The BECAMI International workshop held at Sheffield University took place over a period of three days: 27th and 28th of February and 1st March 2017.
|BECAMI organizing team:||Dr. Magda Sibley (UK Principal investigator)|
|Meryem Gurel (UK Facilitator)|
|Ralph Mackinder (Web designer)|
Visiting the National Railway Museum in York
The National Railway Museum in York is part of the British Science Museum Group. Its collection on historic railway vehicles and other objects along with texts, prints and drawings are significantly important as it shows the rail transport in Britain and its impact on society. The Museum won several awards, including the European Museum of the Year Award in 2001.
The Becami team visited the National Railway Museum in York and consulted its archive, which holds very interesting material related to the railways in Egypt. A first meeting was held with the director, Mr. Paul Kirkman and the Senior Curator of Rail, Transport and Technology, Mr.Anthony Coulls, to launch the discussions on a twinning proposal with the Egyptian Railway museum, and a possible collaboration between two national railway museums, which will form an innovative base, linking shared histories of railways between the UK and Egypt. Linking fragments of shared histories through the archives of both museums, will allow more integrated research. The links between archival materials and locomotives specially the ones designed by George Stephenson in both museums, provide an interesting twinning opportunity particularly as the development of the first Railway network in North Africa was introduces by the British in Egypt. Furthermore, Railways and Nations is an ongoing research at the National Railway museum in York and the proposed twinning activities with the Cairo railway museum falls within this ongoing research partnership development interest. Dr Oliver Betts, Research Fellow at the National Railway Museum was also invited to attend Becami International workshop.
MA students’ presentation on Twinning
The MA students of Dr. Sibley presented their architectural studio work for the twinning of the York and Cairo Railway Museums. The presentation focused on:
- Identified common issues
- Both museums are located next to a major railway station
- Both are invisible to the public from the railway station
- The need to develop installations and sign posts to make both museums visible to the public of the railway stations
To see the students’ proposal click on the images above
Visit to Western Park Museum in Sheffield
The team visited the Western Park Museum to explorer the different activities held in the museum for children.
A one-day International Workshop was held at Sheffield University, with the Becami team and invited speakers from the UK, to provide a platform to exchange ideas on the best practice in public engagement and museum twinning.
Museums and communities: Prof. Elizabeth Crooke
“The ‘Active Museum’: How concern with community transformed the museum”
The presentation illustrated the sustained interest in the concept of community and how it has had a major impact on the practice of museums and how we think about museum meanings. The connection between museums and community is threefold: the museum as symbol of community, museums and community policy; and the use of the museum as a site of community action. This paper explores contemporary approach to see the museum- community connection as a means to uncover different stories about collections; to enable new forms of engagement inside and outside the exhibition space and encourage the development of collaborative working practices that are more representative of the multitude of stories and experiences beyond the museum. This paper will demonstrate how innovative museum-community practice, seeing the community as active agent, co-producing new meanings and experiences of significance, seeks to transform the museum.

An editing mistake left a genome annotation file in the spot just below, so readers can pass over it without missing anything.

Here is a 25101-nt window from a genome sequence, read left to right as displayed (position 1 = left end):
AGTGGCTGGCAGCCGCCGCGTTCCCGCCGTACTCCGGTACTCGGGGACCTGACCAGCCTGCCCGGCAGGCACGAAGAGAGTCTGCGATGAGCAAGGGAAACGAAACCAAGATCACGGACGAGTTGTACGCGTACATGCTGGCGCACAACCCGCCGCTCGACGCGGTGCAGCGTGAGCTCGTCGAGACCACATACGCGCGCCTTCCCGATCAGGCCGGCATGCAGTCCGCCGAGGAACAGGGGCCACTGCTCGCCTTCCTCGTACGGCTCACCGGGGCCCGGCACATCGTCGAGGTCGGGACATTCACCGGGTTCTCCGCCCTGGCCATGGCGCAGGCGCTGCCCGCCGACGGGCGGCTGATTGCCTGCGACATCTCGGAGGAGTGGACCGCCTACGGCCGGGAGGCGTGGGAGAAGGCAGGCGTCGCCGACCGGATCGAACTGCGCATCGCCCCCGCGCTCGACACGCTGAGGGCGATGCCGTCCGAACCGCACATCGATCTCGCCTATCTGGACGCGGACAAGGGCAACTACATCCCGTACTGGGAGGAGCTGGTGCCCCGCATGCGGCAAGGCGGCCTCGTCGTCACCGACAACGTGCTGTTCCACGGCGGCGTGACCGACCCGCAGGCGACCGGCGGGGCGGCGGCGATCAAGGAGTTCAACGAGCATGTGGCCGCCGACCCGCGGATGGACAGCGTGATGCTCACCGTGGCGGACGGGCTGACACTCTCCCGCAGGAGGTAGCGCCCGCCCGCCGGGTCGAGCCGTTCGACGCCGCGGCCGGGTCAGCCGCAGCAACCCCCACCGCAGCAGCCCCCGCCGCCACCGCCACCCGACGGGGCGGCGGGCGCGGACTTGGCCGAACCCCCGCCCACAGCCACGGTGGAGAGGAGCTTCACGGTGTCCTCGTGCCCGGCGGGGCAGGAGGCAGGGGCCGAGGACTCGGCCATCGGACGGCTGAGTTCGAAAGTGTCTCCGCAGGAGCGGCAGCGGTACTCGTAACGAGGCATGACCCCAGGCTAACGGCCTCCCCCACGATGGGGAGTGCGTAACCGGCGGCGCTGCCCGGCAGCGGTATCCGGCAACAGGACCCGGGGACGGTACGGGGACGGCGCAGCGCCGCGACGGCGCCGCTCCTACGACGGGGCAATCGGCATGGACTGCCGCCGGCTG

Museums and communities: Dr Elizabeth Carnegie
“Community heritage and the contradictions of ‘universal value”
Dr. Carnegie explained that tourism academics, notably Graburn, have also argued that tourist journeys mirror pilgrimage in intent, and that museums contain a range of values common to tourism and the middle classes that is ‘characteristic of modernity itself’ (Graburn, 2007:128). In this paper I explore the nexus between pilgrimage sites and heritage tourism and focus on a different question: what happens when a once pilgrimage site, by dint of WHS designation, is constructed and funded as a secular ‘cultural heritage tourist’ space, yet attracts visitors who seek to visit as pilgrims and perform acts of faith therein? Drawing on an examination of Göreme Open-Air Museum, a cultural tourism site of cave Byzantine churches in central Turkey, I debate the ways in which is site is interpreted and shaped for a tourist, and notably Byzantine Christian audience. Drawing on the tensions inherent in creating visions and versions of the past that serve the political present, I critically appraise the notion of ‘universal value’ as a core principle underpinning World Heritage Sites. I determine that it is only by embracing pluralism and being open to alternative narratives and debates that World Heritage Sites, as international tourism sites, might be able to achieve UNESCO’s unifying ideals. I conclude that there are lessons to be learned from this study that has relevance to all heritage spaces seeking to engage with diverse audiences.
Museums and curiosity: Professor Richard Phillips
“The Museum as Space for Curiosity”
The presentation argues that museums are often associated with curiosity. Marketing campaigns from the Jewish Museum in Berlin to the Museum of Science and Industry in Manchester advertise museums and specific exhibits through the promise of curiosity: curious pleasures and curiosity-driven learning. And yet, understandings of precisely what this curiosity is, what its effects might be, and how it is linked to museums, are in each case loose. This paper develops a more focussed and precise understanding of the forms of curiosity that may be relevant to museums, elaborating these through case studies. Relational curiosity is revealed through the Museum of Liverpool’s House of Memories (dementia) project. Empathetic curiosity is revealed through the Human Library and curious workshops at Glasgow Museums. The paper concludes by advocating a precise and reflexive approach to museum-based curiosity-themed projects.